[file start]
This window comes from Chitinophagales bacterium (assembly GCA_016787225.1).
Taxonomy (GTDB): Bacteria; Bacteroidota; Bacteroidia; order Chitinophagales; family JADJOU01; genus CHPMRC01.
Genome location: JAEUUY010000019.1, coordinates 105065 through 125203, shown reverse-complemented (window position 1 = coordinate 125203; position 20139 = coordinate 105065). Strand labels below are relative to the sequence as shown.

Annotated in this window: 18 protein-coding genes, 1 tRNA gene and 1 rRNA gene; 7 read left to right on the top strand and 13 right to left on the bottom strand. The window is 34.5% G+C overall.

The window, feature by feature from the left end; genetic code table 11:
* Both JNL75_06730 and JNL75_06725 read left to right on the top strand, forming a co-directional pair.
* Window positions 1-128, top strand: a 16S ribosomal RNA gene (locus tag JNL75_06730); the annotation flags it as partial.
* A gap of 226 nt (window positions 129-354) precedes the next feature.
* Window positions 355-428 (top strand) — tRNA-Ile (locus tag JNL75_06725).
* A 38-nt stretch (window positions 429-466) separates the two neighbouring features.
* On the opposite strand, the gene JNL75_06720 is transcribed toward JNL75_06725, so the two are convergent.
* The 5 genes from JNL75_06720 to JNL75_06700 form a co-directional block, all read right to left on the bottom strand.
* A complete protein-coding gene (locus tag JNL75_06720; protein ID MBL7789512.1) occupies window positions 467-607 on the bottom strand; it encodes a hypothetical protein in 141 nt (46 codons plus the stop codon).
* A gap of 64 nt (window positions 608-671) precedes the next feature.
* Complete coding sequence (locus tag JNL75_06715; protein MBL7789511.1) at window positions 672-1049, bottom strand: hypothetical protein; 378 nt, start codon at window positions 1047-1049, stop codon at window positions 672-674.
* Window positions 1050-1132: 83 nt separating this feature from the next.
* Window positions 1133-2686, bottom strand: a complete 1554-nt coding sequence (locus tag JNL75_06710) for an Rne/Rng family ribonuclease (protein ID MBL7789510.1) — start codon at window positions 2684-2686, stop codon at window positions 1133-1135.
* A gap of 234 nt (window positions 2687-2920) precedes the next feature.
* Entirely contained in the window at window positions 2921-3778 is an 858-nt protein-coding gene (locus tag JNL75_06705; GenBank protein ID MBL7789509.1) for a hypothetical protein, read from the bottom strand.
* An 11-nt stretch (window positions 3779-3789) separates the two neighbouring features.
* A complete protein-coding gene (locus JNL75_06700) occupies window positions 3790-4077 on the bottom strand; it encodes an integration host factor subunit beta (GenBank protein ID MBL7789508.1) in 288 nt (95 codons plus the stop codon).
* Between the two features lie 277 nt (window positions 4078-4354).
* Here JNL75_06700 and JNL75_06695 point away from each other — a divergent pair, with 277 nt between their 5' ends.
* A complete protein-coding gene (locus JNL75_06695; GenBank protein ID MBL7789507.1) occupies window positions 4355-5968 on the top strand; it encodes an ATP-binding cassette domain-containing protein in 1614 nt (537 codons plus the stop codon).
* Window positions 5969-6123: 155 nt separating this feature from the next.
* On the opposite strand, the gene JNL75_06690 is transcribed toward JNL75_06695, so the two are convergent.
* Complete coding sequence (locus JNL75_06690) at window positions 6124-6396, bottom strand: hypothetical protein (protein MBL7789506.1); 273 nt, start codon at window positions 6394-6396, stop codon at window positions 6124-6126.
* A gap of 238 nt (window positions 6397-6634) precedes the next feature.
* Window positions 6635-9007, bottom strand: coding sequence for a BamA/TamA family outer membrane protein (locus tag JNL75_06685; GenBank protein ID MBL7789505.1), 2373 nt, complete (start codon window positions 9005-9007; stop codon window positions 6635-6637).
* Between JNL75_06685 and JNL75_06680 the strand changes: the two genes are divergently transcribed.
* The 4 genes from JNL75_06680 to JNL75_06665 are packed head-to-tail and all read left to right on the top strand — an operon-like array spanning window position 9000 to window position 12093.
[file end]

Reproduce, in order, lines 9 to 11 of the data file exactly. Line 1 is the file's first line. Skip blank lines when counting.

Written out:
* Window positions 355-428 (top strand) — tRNA-Ile (locus tag JNL75_06725).
* A 38-nt stretch (window positions 429-466) separates the two neighbouring features.
* On the opposite strand, the gene JNL75_06720 is transcribed toward JNL75_06725, so the two are convergent.